Dan Kraker | MPR News

Cargill has been largely silent on her plans, although she told the Wall Street Journal she intended to build homes for family members.

But while the buying spree has prompted concern, and scorn, on social media, many who live on Park Point take a more nuanced approach. After all the Cargills are not the first family to buy up property. There are 18 other limited liability corporations, or LLCs, like what Cargill set up, that own properties on the point. Many longtime residents also own multiple homes.

“We all live here. We’re all a community,” said Andrea Kuzel, who moved to the point with her family eight years ago. They’ve since bought the small cottage in front of their home — in part to prevent it from becoming a vacation rental.

“Unless you are one of the original fishing homes that were on the point, I don’t think we necessarily have any right to say, ‘Oh, well, OK, we can buy here, but they can’t buy here,’ like the line stops at us. It’s kind of the pot calling the kettle black,” said Kuzel.

Kuzel does worry about vacation rentals in a city with a severe housing shortage. She knows people who have turned down good jobs in Duluth because they couldn’t find a house.

People walk along the beach at Park Point
Thousands of people come to the seven mile long public beach on Duluth's Park Point every year to walk, swim and even surf.
Kerem Yücel | MPR News

There are 33 vacation rentals on Park Point alone. That’s more than a third of all the rentals allowed in Duluth residential neighborhoods. And there are actually more than that, noted Nephew, who said some Park Point property owners have gotten around the city’s vacation rental cap by offering their homes only as long-term rentals, for 30 days or more.

“I have concerns about it being primarily a rental or absentee location, because I don’t think that brings a healthy community,” said Nephew.

An eroding point

Regardless of how one feels about Kathy Cargill’s purchases, the underlying housing tensions they have brought to the forefront are likely only going to accelerate as more and more people discover this stretch of sand on the world’s largest freshwater lake.

“The whole climate change destination piece is a real thing,” said Nephew. “And I know some people hesitate to want to talk about it. But all agents, if you’ve been doing business in the last five years, I guarantee you’ve sold at least one house if not more than that to people who are climate change refugees, or they bought a house saying, ‘At some point in time where I’m currently living, I may not be able to live there anymore.’”

A couple walks along the Lake Superior shoreline at Park Point in Duluth.
Dan Kraker | MPR News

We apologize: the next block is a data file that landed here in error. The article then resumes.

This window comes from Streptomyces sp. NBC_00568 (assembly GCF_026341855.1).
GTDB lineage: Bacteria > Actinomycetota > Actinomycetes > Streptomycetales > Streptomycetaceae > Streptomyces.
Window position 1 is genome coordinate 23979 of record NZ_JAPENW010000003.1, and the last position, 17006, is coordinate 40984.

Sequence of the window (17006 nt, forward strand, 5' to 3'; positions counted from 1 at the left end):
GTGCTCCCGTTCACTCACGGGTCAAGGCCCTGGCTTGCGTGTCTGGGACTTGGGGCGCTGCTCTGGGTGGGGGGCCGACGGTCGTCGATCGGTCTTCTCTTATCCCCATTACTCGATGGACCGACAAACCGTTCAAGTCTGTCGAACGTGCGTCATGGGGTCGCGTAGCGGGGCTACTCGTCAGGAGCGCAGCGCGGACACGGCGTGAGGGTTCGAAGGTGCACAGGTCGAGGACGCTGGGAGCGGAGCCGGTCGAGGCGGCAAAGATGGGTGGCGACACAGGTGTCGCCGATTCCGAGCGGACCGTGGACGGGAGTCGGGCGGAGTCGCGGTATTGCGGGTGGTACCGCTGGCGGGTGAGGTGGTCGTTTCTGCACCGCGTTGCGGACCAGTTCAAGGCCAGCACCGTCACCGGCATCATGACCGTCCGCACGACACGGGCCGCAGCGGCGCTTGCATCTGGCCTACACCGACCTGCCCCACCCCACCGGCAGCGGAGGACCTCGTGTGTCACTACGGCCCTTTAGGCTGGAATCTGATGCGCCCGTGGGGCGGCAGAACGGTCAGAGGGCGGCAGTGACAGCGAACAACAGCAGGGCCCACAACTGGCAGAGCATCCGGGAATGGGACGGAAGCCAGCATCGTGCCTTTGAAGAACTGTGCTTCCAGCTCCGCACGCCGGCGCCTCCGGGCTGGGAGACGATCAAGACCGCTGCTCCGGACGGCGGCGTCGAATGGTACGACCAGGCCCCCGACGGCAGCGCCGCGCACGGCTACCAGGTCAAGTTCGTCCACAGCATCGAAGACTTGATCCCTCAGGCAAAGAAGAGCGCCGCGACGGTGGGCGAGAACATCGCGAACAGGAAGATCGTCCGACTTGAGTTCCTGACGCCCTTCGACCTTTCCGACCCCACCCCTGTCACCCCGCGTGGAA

And while some deride people from the Twin Cities and elsewhere gobbling up Park Point properties as second homes, Pat Sterner said her family essentially did the same thing.

She said they treated her Aunt’s old house as a vacation home until she moved there full-time seven years ago, tired of the growing suburban sprawl in Denver. Now she’s a fixture in the community.

“So I think this is part and parcel of the change that happens over generations,” said Sterner.

Meanwhile, many Park Pointers are concerned not just about their changing community, but the changing environment.

In recent years, giant storms and high water in Lake Superior have pummeled the point, eroding the beach and dunes that lie between the lake and homes. The U.S. Army Corps of Engineers dumped sand on a portion of the beach four years ago to replenish it. But Duluth City Council President Roz Randorf, who represents the point, said that’s just a Band-Aid fix.

“Beyond the glitz and glamor of buying and selling homes on Park Point, behind the scenes is a complex, environmentally sensitive neighborhood that’s really threatened,” Randorf said.

Locals have formed a planning committee to address long-term concerns on the point, headed up by Treuer, who said he’s alarmed not just by the erosion of community he sees in his neighborhood, but the physical erosion of the beach in front of his home.

Water surrounds an area of land that is eroded.
In 2020, dredged material was used to replenish a portion of the Park Point Beach that is being steadily eroded by higher water levels on Lake Superior and stronger storms.
Derek Montgomery for MPR News

Randorf says council members are discussing behind the scenes what their role is, if any, in the wake of the Cargill flap.

“Do we get involved if someone starts purchasing homes and taking them down?” she asked. “Do we have to bake in a plan where you say, ‘What are you replacing that with, you have to replace it with an equal number of units?’ So there’s all kinds of policies we’re looking at.”

Meanwhile, Park Point residents say they’ll do what they’ve always done, welcoming newcomers and educating them about the fragile environment and their role in preserving it.

“For a lot of us,” said Sterner, “it really comes back to respecting the land here and being a part of the community."